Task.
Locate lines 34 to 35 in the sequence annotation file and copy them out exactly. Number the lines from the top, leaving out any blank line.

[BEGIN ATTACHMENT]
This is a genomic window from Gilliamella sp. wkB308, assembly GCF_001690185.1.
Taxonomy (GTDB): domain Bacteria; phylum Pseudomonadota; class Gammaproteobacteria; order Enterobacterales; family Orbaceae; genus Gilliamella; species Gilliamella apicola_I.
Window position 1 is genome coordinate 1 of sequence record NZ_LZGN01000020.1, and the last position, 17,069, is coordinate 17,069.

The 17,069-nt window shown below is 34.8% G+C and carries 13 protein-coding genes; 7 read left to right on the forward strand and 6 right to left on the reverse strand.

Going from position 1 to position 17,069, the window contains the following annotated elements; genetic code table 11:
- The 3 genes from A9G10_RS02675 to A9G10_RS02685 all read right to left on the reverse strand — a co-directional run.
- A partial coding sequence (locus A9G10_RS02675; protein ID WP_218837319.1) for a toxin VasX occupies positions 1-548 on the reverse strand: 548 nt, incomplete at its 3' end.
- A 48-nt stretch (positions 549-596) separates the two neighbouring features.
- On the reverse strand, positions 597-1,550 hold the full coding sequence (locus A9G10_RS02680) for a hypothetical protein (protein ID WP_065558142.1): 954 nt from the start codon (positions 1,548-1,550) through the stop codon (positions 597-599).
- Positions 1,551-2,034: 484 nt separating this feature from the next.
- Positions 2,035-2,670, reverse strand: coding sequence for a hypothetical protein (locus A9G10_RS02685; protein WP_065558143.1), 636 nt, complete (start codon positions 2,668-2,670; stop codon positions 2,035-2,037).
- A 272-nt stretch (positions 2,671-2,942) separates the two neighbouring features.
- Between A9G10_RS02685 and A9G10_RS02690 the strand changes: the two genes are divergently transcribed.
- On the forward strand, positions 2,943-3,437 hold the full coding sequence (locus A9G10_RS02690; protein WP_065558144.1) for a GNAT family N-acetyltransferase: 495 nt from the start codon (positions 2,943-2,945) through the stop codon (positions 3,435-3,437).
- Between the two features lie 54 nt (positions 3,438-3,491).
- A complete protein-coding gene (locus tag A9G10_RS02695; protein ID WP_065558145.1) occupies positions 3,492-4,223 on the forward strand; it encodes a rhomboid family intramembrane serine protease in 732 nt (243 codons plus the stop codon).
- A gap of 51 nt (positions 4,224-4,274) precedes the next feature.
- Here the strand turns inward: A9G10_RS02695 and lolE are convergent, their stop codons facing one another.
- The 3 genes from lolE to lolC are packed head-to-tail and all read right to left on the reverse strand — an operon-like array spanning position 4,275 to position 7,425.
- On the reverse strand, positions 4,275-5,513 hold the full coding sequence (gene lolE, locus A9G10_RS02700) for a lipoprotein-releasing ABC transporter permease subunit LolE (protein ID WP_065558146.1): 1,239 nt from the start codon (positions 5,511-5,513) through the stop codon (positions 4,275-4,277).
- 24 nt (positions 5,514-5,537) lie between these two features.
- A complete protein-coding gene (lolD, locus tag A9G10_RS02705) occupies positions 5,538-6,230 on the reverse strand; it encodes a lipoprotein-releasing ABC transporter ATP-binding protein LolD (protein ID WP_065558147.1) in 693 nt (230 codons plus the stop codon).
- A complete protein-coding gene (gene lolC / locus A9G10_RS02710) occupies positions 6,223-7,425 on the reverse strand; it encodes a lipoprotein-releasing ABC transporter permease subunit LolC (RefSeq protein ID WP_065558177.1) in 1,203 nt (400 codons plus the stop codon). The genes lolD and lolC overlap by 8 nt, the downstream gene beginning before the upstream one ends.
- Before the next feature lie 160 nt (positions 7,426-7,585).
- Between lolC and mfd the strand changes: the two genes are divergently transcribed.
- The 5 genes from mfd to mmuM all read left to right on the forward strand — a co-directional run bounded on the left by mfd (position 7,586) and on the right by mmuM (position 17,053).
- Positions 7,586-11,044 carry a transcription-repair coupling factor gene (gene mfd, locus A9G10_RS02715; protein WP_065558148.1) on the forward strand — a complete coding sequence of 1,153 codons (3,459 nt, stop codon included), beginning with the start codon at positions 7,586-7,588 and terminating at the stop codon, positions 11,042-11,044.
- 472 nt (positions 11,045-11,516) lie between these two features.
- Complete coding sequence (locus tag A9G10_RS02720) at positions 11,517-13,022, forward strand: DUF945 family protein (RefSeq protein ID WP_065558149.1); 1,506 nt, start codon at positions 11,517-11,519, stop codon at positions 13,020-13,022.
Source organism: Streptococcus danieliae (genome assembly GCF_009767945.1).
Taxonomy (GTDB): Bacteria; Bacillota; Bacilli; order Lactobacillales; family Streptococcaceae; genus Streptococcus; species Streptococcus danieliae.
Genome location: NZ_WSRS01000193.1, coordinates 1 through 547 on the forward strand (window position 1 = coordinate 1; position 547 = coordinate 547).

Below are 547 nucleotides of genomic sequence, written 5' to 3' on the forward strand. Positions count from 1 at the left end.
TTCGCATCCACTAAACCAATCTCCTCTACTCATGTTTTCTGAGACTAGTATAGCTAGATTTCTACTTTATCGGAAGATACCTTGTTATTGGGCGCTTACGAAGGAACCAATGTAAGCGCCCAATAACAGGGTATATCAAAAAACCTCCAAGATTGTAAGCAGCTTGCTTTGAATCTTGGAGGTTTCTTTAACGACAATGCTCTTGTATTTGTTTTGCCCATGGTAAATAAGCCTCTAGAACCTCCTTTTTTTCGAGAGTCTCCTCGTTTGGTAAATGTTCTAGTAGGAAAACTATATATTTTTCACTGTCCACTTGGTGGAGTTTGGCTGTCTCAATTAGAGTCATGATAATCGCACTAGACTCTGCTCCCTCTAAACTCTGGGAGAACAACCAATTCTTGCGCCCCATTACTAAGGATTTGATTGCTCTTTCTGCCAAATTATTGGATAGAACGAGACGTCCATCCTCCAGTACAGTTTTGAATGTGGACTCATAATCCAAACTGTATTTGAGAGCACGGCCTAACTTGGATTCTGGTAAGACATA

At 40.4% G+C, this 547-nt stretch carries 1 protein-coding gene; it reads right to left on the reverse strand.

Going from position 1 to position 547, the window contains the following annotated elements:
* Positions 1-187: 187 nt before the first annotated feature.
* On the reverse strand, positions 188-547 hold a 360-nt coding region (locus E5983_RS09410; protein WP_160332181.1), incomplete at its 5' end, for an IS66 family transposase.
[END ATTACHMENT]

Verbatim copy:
TTCGCATCCACTAAACCAATCTCCTCTACTCATGTTTTCTGAGACTAGTATAGCTAGATTTCTACTTTATCGGAAGATACCTTGTTATTGGGCGCTTACGAAGGAACCAATGTAAGCGCCCAATAACAGGGTATATCAAAAAACCTCCAAGATTGTAAGCAGCTTGCTTTGAATCTTGGAGGTTTCTTTAACGACAATGCTCTTGTATTTGTTTTGCCCATGGTAAATAAGCCTCTAGAACCTCCTTTTTTTCGAGAGTCTCCTCGTTTGGTAAATGTTCTAGTAGGAAAACTATATATTTTTCACTGTCCACTTGGTGGAGTTTGGCTGTCTCAATTAGAGTCATGATAATCGCACTAGACTCTGCTCCCTCTAAACTCTGGGAGAACAACCAATTCTTGCGCCCCATTACTAAGGATTTGATTGCTCTTTCTGCCAAATTATTGGATAGAACGAGACGTCCATCCTCCAGTACAGTTTTGAATGTGGACTCATAATCCAAACTGTATTTGAGAGCACGGCCTAACTTGGATTCTGGTAAGACATA

At 40.4% G+C, this 547-nt stretch carries 1 protein-coding gene; it reads right to left on the reverse strand.